Simply putting knowledge on-line, particularly reference information, is not enough. It needs to be carefully structured in a logical whole tailored to the user’s needs and equipped with good navigation aids. Often, putting information on-line only is inappropriate – it needs to be published on paper for those who won’t or can’t take a computer with them to their workplace.
6. Keep knowledge quickly and continuously accurate and current
Document Management Systems and Groupware Systems facilitate this, but before you implement them you need to put management processes and disciplines in place. If not, they will fail.
7. Enable multiple stakeholders to work together on the same body of knowledge
The same tools apply as for point 6, but the right management processes and disciplines are even more important in this case, particularly when integrating compliance management systems (such as ISO 9000, AS 14000, etc).
8. Measure or value what your corporate knowledge is worth
Measuring the value of ‘Intellectual Assets’ in order to ascertain the true value of an organisation’s future earnings potential is developing into a field of its own. It is almost becoming a new branch of Accounting. (See the Skandia organisation’s efforts for a good insight into this). More directly relevant, however, is the concept of measuring the ‘cost-of-ignorance’. This process attempts to quantify this perennial ‘hidden cost’ to organisations in order to quantify the net benefits of investing dollars in Knowledge Management initiatives.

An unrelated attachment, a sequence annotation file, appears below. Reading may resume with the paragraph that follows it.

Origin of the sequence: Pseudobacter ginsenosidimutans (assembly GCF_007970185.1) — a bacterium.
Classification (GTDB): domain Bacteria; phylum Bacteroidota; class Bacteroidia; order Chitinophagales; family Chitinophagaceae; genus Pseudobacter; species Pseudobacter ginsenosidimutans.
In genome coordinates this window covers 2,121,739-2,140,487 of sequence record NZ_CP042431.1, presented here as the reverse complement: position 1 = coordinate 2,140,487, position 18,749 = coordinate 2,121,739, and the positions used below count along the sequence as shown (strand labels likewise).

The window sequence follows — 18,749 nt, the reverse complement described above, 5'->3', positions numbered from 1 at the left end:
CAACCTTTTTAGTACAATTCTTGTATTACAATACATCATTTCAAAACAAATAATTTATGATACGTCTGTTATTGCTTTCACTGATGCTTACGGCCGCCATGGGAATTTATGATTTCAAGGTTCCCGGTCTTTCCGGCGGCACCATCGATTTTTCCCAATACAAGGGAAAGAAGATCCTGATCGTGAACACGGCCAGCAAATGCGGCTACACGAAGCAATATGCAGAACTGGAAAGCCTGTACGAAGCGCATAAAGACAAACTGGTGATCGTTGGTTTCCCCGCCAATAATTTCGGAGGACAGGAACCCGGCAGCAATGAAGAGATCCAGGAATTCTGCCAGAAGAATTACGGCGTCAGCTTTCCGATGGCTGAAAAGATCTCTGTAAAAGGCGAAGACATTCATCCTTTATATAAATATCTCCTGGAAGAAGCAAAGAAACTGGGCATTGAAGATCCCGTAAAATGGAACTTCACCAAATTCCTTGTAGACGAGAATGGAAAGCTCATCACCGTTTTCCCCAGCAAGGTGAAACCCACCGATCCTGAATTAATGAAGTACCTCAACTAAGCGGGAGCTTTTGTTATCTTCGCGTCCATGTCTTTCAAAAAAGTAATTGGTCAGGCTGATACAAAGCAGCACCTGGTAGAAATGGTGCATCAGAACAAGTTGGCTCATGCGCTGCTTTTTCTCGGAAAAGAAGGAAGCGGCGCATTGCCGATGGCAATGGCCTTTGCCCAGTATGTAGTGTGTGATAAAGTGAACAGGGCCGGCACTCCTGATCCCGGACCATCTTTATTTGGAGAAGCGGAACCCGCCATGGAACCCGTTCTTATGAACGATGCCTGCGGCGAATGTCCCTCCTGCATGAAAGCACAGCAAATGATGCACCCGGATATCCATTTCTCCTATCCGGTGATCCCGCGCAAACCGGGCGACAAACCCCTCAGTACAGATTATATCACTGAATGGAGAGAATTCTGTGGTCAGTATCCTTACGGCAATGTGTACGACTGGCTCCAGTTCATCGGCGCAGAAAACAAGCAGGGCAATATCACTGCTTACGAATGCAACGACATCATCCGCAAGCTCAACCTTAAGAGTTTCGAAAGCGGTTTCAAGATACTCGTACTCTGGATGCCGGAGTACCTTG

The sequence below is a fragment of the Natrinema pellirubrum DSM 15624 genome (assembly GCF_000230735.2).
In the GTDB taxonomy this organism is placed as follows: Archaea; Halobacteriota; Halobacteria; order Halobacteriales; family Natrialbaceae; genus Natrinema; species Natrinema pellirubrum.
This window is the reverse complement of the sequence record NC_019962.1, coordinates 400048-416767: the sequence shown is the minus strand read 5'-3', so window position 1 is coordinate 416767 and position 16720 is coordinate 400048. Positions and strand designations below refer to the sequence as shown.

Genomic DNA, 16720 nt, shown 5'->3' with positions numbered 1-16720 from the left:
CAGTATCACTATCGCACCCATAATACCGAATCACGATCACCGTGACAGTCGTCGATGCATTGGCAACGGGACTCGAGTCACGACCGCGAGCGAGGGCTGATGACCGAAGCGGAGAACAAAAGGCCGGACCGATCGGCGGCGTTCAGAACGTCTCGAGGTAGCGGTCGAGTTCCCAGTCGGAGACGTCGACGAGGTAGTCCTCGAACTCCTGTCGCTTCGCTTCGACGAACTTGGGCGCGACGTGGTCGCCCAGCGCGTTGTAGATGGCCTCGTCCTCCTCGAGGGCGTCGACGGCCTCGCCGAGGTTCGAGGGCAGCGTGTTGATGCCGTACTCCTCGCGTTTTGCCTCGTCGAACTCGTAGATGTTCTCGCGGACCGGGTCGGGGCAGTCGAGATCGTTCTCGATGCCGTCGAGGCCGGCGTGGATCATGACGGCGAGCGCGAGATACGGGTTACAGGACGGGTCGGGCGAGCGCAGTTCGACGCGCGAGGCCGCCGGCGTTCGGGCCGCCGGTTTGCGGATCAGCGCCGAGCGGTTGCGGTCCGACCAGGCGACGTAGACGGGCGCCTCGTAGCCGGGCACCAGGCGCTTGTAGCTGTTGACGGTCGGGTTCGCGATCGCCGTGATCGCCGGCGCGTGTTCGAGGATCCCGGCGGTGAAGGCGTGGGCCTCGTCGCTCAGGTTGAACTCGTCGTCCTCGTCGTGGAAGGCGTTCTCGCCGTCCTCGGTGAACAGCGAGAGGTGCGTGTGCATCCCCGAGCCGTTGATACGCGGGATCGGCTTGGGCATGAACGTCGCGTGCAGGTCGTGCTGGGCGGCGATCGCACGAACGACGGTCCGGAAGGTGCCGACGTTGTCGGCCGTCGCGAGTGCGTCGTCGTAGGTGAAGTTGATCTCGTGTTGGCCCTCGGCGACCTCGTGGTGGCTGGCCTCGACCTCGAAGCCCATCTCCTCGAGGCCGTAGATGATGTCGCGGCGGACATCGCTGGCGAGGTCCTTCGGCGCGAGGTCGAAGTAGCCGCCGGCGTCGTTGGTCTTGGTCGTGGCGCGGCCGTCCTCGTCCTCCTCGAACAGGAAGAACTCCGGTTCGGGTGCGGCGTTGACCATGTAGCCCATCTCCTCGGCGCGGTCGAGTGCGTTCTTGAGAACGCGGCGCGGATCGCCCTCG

9. Connect your knowledge capture, communication, and sharing processes with your change, innovation, and improvement processes
If innovation activities are too isolated in the organisation then their benefits will be low. Processes need to be in place to spread ‘skunkworks’ across the organisation using electronic networks. When the time comes for an innovation to come out of its closet, processes need to be in place to spread it widely throughout the organisation.
10. Determine the organisational skills and infrastructure needed to support all of the above
Knowledge Management won’t happen without dedicating people to the task and giving them the organisational power, resources and context to get the job done. Here is a quote from an article called “Looking through the knowledge glass” by American academics Wendi Bukowitz and Ruth Williams: “The growing focus on knowledge as a source of value will be accompanied by a corresponding demand for ‘infomediaries’, people who are not necessarily content experts but who can do much of the initial sorting, organizing, summarising, notifying and connecting of people to information. These human filters – the librarians, the knowledge managers, the researchers and writers -will help control the information floodgates so that organisations aren’t cast adrift in a meaningless sea.” Aren’t these Americans brilliant at coining new terms – infomediaries. This term happens to fit what we do very well. So as you find yourselves increasingly adrift on a sea of meaningless information and in desperate need of infomediaries to man the floodgates, you will know whom to call.